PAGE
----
Run federated queries to an AWS data lake with SAP HANA

Harpreet Singh is a Solution Architect at Amazon Web Services (AWS).

An Aberdeen survey revealed that organizations who implemented a data lake outperformed similar companies by 9% in organic revenue growth. A data lake gives these companies the capability to get meaningful insights from their data, which helps them to take actions that differentiate them from the competition.

With its durability and cost effectiveness, Amazon Simple Storage Service (Amazon S3) offers a compelling reason for customers to use it as storage layer for a data lake on AWS. Many of these customers are deploying their SAP HANA–based applications on AWS and want to have the option of building analytics with data from SAP HANA and an Amazon S3–based data lake, while still using SAP HANA as the primary source for analytics.

There could be many scenarios for federating queries from SAP HANA to a data lake on AWS. Here are a few specific examples:

  • Utilities industry: You can store consumption of electricity-relevant data in a data lake on AWS and federate queries from SAP HANA to predict future energy consumption.
  • Retail industry: You can store social media activity about your company in a data lake on AWS, match the activity with customer tickets in SAP CRM for analysis, and improve customer satisfaction. Another example for the retail industry is analyzing data from an e-commerce website and inventory/stock in the SAP system.
  • Pharma: You can perform recall analysis using archived inventory data from the data lake on AWS and current inventory data from the SAP system.

This blog provides steps for configuring SAP HANA to run federated queries to an Amazon S3–based data lake by using Amazon Athena.

Let’s look at the architecture first. Say you are using Amazon S3 as storage for a data lake that receives raw data from various data sources (for example, web applications, other databases, streaming data, other non-SAP systems, etc.) in an Amazon S3 bucket. Raw data is transformed via AWS Glue and is then stored in another Amazon S3 bucket in an Athena-supported format. AWS Glue crawlers catalog the transformed data. If you want to learn how to catalog data in AWS Glue, refer to this blog post.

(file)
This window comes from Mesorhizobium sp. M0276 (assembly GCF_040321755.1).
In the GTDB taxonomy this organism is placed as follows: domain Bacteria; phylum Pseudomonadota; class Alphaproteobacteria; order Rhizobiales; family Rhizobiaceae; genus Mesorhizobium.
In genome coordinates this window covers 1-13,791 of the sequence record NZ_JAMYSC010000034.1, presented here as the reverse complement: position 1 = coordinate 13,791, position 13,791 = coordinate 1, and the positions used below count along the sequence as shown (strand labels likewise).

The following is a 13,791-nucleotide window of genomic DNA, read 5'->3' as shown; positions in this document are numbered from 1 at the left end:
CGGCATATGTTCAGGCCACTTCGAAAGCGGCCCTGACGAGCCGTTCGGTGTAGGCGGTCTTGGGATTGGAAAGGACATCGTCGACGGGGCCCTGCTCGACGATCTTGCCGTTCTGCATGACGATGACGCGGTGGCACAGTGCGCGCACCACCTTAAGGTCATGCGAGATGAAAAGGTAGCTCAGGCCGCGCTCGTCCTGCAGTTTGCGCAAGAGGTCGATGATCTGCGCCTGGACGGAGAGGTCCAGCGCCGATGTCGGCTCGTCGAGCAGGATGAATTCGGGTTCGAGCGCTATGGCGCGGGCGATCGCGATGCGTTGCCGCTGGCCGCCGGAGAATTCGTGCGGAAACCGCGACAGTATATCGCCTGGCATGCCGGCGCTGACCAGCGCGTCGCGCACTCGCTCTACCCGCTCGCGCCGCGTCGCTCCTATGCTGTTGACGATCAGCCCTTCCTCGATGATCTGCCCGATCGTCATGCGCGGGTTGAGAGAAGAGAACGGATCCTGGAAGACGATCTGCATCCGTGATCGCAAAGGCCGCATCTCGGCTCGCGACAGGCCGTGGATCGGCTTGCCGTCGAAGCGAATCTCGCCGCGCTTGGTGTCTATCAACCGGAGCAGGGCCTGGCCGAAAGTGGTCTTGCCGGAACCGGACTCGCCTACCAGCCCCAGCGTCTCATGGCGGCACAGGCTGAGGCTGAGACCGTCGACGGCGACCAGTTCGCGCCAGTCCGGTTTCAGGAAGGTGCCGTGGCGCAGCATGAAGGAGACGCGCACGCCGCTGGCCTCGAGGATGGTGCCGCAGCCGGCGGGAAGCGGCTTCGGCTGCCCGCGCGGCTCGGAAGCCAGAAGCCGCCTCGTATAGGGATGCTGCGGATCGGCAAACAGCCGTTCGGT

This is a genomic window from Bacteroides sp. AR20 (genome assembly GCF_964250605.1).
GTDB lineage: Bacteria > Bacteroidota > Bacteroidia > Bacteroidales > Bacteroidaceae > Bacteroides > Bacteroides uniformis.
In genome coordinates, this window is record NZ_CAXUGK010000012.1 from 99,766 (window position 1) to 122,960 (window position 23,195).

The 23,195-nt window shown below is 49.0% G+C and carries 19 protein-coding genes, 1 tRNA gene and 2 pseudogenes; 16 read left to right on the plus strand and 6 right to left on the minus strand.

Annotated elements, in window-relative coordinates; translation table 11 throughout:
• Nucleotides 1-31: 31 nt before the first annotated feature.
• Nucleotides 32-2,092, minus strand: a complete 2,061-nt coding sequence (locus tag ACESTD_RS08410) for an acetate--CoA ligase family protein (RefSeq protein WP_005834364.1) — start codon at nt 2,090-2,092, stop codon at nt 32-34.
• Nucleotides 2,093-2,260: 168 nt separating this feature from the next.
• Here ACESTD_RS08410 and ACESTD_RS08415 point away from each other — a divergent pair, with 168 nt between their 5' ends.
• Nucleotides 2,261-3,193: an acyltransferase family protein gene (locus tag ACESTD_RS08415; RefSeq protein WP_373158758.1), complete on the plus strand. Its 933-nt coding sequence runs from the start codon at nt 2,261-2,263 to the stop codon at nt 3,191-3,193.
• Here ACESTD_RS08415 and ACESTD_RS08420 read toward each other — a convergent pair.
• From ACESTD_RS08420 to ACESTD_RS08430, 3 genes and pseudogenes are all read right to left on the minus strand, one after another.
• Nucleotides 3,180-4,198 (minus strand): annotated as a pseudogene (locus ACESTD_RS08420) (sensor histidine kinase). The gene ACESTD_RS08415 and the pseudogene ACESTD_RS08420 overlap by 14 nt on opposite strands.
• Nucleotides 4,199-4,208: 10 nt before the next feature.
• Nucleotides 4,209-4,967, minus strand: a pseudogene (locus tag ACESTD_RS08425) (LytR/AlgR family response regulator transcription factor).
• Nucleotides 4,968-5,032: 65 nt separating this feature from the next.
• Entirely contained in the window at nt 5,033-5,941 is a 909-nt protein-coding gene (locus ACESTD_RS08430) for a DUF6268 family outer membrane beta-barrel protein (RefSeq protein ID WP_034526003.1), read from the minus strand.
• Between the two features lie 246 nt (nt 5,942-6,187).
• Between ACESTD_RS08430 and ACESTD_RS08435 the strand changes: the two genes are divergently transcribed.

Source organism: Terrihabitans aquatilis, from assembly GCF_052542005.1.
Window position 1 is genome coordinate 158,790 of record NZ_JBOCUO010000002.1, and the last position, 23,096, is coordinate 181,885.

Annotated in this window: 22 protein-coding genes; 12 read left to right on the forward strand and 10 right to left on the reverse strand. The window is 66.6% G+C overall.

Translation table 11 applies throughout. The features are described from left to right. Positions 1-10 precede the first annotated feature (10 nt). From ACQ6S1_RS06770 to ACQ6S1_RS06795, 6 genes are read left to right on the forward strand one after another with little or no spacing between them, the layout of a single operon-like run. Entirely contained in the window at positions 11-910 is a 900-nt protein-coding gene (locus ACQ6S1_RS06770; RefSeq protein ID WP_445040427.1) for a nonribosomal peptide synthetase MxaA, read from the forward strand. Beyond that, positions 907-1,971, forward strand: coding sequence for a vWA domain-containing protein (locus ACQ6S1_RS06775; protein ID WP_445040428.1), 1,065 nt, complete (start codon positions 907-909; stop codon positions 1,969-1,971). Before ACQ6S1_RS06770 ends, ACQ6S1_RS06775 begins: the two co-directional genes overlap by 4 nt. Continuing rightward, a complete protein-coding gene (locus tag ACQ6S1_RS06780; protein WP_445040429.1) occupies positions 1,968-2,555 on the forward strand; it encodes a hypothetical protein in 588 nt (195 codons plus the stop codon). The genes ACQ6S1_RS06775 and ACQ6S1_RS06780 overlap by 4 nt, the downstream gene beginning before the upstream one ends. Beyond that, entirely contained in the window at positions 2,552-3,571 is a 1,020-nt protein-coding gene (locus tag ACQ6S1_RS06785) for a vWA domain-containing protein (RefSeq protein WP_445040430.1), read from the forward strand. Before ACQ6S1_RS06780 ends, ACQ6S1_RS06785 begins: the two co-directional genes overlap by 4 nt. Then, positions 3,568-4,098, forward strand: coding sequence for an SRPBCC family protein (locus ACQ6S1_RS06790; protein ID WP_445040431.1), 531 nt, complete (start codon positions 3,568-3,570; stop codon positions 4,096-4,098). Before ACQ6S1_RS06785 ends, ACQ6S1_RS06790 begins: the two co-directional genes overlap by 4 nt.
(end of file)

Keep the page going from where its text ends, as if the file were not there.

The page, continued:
diagram of data flow from s3 to s a p hana via athena

Figure 1: Data from multiple sources is stored in S3 and then returned, by using Athena, in federated queries from SAP HANA.

For this example, we will focus on federating queries from SAP HANA by using Athena. I have already crawled and cataloged a table containing open source e-commerce data. Here are the details:

  1. A CSV file, eCommerce-Data.csv, that contains sample sales records from an e-commerce site is available in the Transformed Data S3 bucket. This CSV contains sales record of various customers:
    data from c s v file
  2. AWS Glue crawls and catalogs the data that is in the Transformed Data S3 bucket and saves it in the ecommerce_data table in the database named ecommerce-database in AWS Glue.
    ecommerce data in a w s glue
  3. The database and table are now available in Athena, and we can execute SQL queries on this table by using Athena Query Editor.
    query run in athena editor

Our objective is to federate queries from SAP HANA to this ecommerce_data table in ecommerce-database.

Now that we have set the context, let’s focus on the technical bits that are required for this setup.

  • SAP HANA Smart Data Access (SDA), a powerful feature that has been available since HANA 1.0 SPS 6, enables you to perform data manipulation language (DML) statements on external data sources. You can create virtual tables in SAP HANA that point to tables in remote data sources. Refer to the SAP documentation for more details on SAP HANA SDA.